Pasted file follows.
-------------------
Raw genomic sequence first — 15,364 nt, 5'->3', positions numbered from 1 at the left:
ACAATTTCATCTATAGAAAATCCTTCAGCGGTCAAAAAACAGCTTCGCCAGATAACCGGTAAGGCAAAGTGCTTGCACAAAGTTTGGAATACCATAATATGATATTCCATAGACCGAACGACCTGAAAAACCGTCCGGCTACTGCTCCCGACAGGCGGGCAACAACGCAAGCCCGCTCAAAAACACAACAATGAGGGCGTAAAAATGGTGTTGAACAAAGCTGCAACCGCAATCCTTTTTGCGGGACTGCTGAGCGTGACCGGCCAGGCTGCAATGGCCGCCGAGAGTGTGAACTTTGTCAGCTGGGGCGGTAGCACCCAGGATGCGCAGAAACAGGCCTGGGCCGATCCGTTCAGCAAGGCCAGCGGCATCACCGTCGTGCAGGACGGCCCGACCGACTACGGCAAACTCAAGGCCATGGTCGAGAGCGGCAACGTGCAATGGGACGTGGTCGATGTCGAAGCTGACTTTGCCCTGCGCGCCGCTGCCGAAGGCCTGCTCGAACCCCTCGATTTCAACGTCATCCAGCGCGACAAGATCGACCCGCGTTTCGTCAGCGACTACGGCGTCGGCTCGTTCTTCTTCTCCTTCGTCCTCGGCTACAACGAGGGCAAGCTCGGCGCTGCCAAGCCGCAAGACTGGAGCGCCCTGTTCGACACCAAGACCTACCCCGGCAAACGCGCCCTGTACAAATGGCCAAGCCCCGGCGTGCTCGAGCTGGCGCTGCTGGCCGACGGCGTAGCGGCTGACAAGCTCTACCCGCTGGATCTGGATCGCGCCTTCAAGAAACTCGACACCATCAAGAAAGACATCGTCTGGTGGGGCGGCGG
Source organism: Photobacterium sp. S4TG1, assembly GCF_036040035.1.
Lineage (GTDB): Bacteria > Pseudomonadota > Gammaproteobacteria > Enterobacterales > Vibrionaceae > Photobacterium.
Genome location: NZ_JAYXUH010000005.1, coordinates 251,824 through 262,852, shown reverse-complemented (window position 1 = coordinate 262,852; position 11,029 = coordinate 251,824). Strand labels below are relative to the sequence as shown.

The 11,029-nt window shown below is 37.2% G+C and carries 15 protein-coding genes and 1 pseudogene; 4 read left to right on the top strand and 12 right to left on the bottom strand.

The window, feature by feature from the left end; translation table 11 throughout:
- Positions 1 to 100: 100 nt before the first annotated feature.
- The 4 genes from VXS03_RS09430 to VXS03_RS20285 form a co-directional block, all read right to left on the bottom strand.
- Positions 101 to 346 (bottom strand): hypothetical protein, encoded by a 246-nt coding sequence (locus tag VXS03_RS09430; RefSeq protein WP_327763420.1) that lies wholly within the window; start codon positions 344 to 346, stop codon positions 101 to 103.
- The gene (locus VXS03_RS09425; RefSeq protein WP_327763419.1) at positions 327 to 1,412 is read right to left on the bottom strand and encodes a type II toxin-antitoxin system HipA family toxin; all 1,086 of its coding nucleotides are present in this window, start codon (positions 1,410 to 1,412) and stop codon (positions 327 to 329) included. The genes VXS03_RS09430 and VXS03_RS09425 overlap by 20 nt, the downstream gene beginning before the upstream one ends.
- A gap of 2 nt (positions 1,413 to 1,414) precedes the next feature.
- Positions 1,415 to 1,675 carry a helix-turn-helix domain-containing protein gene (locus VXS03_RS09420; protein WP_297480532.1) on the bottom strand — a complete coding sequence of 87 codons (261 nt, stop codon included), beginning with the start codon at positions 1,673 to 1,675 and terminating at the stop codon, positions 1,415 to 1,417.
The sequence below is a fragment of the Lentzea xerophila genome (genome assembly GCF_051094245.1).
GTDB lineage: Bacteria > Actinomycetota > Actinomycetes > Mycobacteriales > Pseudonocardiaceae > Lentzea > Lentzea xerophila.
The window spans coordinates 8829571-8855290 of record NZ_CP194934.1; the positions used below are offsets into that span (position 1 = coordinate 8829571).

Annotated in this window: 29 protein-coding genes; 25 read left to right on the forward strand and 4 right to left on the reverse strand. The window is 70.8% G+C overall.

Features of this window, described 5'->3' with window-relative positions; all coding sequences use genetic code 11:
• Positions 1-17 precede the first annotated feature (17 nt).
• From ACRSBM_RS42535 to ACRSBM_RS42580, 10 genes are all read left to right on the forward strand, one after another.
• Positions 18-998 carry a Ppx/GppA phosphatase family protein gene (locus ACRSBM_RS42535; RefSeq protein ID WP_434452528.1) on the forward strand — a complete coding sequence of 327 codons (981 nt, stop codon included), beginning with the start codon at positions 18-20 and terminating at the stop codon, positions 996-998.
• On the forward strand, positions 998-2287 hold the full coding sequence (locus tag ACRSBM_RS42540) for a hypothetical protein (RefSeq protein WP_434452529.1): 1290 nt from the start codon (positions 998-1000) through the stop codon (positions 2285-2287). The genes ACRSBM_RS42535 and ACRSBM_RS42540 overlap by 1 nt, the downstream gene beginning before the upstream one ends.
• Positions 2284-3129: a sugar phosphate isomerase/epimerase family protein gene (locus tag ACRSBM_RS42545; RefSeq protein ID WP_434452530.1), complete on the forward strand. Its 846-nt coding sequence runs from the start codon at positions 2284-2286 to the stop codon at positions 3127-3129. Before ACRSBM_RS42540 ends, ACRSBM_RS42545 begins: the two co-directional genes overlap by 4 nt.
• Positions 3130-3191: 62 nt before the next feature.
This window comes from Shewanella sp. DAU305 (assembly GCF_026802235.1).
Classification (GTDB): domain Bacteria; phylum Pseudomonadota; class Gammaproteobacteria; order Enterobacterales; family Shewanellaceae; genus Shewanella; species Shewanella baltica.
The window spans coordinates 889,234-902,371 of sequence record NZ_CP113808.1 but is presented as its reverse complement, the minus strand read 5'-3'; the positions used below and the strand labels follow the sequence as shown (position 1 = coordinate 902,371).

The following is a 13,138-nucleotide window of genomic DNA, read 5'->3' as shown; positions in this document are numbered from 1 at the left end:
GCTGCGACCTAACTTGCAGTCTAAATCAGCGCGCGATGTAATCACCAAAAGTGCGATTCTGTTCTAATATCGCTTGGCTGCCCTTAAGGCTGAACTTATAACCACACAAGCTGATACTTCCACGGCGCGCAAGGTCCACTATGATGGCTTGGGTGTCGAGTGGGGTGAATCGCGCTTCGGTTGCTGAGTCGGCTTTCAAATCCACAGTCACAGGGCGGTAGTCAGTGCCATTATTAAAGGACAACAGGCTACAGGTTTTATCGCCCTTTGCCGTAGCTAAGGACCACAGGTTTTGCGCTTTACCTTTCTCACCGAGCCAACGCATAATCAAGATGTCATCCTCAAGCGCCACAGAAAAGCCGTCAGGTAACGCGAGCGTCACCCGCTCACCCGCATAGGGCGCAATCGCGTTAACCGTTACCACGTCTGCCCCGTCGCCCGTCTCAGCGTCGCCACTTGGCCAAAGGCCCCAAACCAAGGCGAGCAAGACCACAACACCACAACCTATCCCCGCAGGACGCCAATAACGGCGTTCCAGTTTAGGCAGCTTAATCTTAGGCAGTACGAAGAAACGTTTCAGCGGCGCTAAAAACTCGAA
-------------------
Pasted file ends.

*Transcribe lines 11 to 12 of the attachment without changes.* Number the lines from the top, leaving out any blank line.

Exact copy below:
- The gene (locus VXS03_RS09425; RefSeq protein WP_327763419.1) at positions 327 to 1,412 is read right to left on the bottom strand and encodes a type II toxin-antitoxin system HipA family toxin; all 1,086 of its coding nucleotides are present in this window, start codon (positions 1,410 to 1,412) and stop codon (positions 327 to 329) included. The genes VXS03_RS09430 and VXS03_RS09425 overlap by 20 nt, the downstream gene beginning before the upstream one ends.
- A gap of 2 nt (positions 1,413 to 1,414) precedes the next feature.